What is a common law relationship?

If you live or “cohabit” with someone (regardless of whether they are the same gender as you or the opposite gender) and you are not married, then people often say that you are in a common law relationship. There is no precise definition of what constitutes a common law spouse. In Ontario you need to live together for three years or live together for less but be the parents a child. Under most federal laws, you are considered a common law couple if you have been living together for one year or longer.

Perhaps the most important distinction between married and common law spouses is the right to property when the relationship breaks down and the parties separate. Couples who live together do not have the same rights as married couples to a share in the value of property, including the home they live in, unless the property is in both of their names.

Am I still considered separated even though my spouse and I live still under the same roof?

If your relationship has ended but both of you are still living in the home or apartment, you may still be considered living separate and apart provided that you are no longer behaving as though you were married.

Generally, the courts require clear evidence that spouses are no longer sharing social or domestic chores if they continue to live in the same home. If you are unclear about whether you are living separate and apart, you should give me a call on (519)  804 – 9521.

Do I need to go to court to process my separation agreement?

What you and your former partner need to do is both receive independent legal advice confirming that you have agreed to the terms of your separation agreement.  If you have a lawyer’s certificate confirming that, then you do not need to go to court. Keep in mind that a separation agreement must be signed by both of you in front of a witness for it to be legal, and the witness must sign the agreement too.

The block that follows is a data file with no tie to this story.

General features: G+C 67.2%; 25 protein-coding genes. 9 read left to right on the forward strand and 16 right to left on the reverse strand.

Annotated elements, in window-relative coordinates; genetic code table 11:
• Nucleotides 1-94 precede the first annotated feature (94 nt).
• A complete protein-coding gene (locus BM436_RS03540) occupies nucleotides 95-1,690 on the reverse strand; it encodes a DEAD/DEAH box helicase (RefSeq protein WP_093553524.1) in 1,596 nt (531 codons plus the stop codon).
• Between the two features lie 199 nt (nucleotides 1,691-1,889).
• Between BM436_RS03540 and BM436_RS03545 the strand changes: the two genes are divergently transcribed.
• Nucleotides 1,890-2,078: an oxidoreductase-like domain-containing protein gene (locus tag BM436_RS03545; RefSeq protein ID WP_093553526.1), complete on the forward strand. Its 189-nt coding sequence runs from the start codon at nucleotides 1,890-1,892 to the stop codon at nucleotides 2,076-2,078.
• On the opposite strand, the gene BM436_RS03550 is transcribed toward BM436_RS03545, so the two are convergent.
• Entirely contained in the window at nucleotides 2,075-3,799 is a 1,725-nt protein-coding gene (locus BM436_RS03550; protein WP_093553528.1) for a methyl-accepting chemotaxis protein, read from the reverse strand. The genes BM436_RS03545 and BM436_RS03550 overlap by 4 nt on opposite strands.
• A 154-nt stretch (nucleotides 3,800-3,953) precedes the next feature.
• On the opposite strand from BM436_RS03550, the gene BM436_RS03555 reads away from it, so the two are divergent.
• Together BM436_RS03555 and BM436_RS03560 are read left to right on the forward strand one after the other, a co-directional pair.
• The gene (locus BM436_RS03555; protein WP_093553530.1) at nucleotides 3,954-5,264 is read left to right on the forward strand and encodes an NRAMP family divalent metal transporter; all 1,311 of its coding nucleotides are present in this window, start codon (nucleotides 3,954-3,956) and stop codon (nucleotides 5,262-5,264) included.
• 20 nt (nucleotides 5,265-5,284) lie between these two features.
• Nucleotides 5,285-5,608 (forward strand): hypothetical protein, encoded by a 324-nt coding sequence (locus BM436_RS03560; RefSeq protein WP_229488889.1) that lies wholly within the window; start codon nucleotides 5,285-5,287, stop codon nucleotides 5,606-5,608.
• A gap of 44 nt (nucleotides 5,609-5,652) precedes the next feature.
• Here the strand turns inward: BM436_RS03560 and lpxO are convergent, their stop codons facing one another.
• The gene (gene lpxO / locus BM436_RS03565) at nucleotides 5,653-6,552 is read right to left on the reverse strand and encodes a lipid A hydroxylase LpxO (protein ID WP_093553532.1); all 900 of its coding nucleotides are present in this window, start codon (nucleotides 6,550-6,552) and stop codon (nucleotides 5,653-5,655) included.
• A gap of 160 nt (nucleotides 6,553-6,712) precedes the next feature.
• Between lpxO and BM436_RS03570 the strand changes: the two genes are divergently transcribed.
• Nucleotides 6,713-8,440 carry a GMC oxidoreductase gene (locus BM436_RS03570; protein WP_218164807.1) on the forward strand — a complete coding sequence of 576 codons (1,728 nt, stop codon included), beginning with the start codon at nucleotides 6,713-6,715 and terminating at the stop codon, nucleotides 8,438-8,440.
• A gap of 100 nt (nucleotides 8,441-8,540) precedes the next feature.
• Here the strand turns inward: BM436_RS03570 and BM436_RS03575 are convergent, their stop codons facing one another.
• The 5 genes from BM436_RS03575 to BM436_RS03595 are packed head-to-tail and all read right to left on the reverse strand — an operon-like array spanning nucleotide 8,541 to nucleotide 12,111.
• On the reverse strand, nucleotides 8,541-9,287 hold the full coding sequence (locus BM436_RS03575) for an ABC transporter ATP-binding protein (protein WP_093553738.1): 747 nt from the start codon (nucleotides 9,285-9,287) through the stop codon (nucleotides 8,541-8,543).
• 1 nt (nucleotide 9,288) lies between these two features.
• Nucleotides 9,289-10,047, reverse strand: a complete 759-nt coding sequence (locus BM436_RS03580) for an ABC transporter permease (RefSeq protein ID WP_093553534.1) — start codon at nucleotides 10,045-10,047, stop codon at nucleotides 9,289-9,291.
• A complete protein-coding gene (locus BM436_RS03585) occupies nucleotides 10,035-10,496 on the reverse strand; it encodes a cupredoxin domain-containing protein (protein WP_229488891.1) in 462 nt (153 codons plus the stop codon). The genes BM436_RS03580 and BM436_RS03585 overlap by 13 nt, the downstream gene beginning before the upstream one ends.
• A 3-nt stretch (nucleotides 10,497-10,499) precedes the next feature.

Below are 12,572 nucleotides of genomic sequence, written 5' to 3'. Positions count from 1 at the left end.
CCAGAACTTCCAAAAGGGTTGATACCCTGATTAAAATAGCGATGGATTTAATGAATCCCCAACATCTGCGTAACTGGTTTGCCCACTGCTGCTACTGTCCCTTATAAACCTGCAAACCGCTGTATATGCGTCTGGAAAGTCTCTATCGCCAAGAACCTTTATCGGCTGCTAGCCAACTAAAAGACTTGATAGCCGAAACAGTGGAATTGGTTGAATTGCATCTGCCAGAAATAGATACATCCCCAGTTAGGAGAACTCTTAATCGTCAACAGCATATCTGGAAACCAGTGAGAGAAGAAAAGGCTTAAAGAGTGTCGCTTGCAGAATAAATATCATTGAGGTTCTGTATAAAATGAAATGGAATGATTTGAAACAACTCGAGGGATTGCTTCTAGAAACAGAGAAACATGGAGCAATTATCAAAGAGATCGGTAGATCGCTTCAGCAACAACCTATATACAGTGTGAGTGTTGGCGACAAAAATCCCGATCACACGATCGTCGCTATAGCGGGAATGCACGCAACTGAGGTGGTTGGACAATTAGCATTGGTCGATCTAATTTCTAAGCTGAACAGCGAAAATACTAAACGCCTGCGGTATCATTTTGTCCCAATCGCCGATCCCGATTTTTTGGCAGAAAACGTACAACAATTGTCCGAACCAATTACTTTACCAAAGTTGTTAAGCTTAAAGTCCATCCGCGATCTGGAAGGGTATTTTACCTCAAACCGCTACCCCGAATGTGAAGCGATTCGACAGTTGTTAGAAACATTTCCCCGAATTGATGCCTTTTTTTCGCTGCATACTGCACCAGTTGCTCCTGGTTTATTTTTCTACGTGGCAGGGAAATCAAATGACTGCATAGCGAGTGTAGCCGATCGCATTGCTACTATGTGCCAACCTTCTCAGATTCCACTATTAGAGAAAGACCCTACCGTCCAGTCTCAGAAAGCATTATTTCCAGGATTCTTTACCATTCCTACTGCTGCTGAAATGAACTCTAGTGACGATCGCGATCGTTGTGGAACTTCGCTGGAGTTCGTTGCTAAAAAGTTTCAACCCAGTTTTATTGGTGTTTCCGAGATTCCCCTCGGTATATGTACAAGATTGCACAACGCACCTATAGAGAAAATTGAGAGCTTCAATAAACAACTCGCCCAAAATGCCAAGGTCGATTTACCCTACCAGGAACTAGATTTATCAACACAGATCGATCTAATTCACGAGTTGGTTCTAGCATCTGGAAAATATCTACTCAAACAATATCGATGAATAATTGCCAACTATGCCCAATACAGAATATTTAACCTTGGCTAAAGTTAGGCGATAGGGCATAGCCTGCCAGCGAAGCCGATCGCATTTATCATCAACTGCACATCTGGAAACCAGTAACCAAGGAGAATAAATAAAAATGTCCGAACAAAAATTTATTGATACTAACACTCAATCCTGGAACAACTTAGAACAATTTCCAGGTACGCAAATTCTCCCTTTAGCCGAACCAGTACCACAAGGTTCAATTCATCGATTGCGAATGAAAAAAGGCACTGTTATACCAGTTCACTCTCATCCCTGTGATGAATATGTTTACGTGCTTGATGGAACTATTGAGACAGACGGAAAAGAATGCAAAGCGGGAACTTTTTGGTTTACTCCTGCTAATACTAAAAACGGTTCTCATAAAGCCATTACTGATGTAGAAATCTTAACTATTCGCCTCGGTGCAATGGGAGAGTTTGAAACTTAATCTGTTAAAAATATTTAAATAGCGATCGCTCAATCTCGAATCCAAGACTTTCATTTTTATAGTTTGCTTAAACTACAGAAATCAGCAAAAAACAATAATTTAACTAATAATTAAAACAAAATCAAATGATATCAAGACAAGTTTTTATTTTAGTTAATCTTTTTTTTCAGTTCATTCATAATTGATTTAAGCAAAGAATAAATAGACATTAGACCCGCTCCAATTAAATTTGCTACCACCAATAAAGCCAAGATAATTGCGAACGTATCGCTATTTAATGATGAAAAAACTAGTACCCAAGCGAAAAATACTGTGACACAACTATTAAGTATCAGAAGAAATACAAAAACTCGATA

You can file a copy of the separation agreement with the court, but you don’t have to. Its only if you want the Family Responsibility Office (called the Maintenance Enforcement Program in other provinces) to collect support payments on your behalf that you must file your separation agreement with the Superior Court of Justice (Family Court).

What steps are involved in the family court process?

Unless you are filing for divorce only, the Family Law Rules require both sides to attend at least one conference with a judge to discuss the issues in dispute and how they can be resolved.  This is referred to as a “case conference”. What happens here is that the judge and parties discuss ways to resolve the issues in dispute, as well as steps that should be taken for the case to proceed.  Following the case conference, one or both parties may bring a motion for a temporary court order.  For instance, to deal with custody of children. That temporary order would be in effect until it is changed or a final order is made.

A case conference is sometimes followed by a settlement conference, where the judge and parties attempt to settle the case. At this point, the judge may be able to provide an opinion of how the issues in dispute could be resolved.  Sometimes the judge will bring his or her experience to bear on the matter and will tell the parties (individually) what he thinks each party would win if the matter goes to trial.  If the parties still cannot settle the case, a trial may be necessary. A trial management conference would then be held to determine how the trial would proceed.

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